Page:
Grime music is now the sound of British youth - and things are only beginning

The Square's Elf Kid says 'grime culture is everything' and 'makes the connection between everyone in the UK'

Oscar Berkhout
Tuesday 24 November 2015 17:43 GMT
Stormzy is one of the music genre's new ambassadors, according to the editor of GRM Daily
Stormzy is one of the music genre's new ambassadors, according to the editor of GRM Daily

Despite a new generation growing up with grime, fans may not even be aware of how things have developed for the music genre over the past two years. This year alone, a handful of artists have collectively contributed to what is now, undoubtedly, the sound of the British youth. Last year played host to significant moments which helped to spread the music and, more importantly, the culture. But, right now, this is only the beginning.

The exciting prospect grime presents is growth. With a generation of teenagers growing up without it, to them, the sound is new, exhilarating, and energetic. Above all, it’s different. There’s a new school of MCs striving to help the scene grow, to help fans gain an insight into what it means to the individuals helping to move the culture even further. Elf Kid - of South London grime collective, The Square - shared his thoughts on how things are progressing.

So, what has made grime culture so accessible to new listeners? What has truly boosted its growth? The 18-year-old MC explained how broad the culture is for him, adding that it’s all got to do with far more than the music. In fact, the music seems to be a small part of it. He said: “Grime culture is everything [to me]. It’s from clothes, to attitude, to the hood, the estates - Britain itself. Grime is like punk - a bunch of kids that are just into this whole thing. Grime makes the connection between everyone in the UK for me.”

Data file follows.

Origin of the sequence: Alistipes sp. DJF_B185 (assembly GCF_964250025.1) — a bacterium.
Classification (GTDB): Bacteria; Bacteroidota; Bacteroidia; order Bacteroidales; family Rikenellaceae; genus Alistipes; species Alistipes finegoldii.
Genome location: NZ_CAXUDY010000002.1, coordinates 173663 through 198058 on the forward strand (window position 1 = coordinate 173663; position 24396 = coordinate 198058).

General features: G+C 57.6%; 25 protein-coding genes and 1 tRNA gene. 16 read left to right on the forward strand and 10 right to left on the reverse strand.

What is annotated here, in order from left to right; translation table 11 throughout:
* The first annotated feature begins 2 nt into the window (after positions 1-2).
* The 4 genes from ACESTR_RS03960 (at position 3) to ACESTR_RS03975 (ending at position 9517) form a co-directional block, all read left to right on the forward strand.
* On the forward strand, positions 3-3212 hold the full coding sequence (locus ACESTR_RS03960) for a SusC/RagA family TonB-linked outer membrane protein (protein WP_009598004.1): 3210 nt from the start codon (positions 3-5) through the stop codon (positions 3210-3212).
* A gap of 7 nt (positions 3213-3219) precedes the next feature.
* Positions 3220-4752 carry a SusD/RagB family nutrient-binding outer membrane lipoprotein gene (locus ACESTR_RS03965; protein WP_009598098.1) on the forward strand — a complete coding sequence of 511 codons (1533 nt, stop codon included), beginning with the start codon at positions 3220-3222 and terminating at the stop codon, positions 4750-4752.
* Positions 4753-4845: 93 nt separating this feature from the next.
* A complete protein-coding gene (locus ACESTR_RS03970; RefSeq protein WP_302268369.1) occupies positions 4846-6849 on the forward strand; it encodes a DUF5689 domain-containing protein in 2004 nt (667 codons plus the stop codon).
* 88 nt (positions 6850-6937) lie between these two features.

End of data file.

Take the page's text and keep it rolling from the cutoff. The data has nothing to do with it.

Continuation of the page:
Grime never died. But, it’s pivotal to acknowledge the genre and the culture has been injected with an array of new energies. A key figure in this resurgence is Skepta, of course. The North London MC went back to his roots as he states in his hit song, ‘That’s Not Me’, which told a wider story than the immediate concept.

Whilst discussing Skepta with Elf Kid, he highlighted how Skepta “made it comfortable” for MCs to wear tracksuits again. He added: “It put everyone in the position of thinking: ‘He’s wearing a tracksuit, so we can as well’. Everyone feels like they’re a part of it. It’s the culture.”

The editor of GRM Daily, Caroline SM, also spoke out on the matter and stressed how important another young MC has been performing within the rise of the grime-in-youth culture. She said: “Stormzy is the perfect character to be the underdog coming through. I feel like anyone young can relate to him. Even if you don’t come from that background and you’re not in that world, you can relate to him.”

While reflecting on Stormzy’s success, SM spoke of his headlining show at KoKo in October and explained the change in scene: “The demographic was mental. At Stormzy’s show, it was all university kids and teenagers, which is such a different vibe to what you’d expect.” It’s unquestionable the demographic has changed. Reflecting on the past year, Elf Kid, himself, was quick to describe the new wave of fans as “a breath of fresh air.”

Without a doubt, grime has taken the younger generation by storm. With the amount of talent that is coming through radio sets, or even a one-off freestyle video, next year looks set to deliver even more.What will come next, though, we don’t know. Elf Kid, too, vaguely prophesied on what could happen and said: “Within the next year, it could only get bigger and better.”

Twitter: @itsOSCARb

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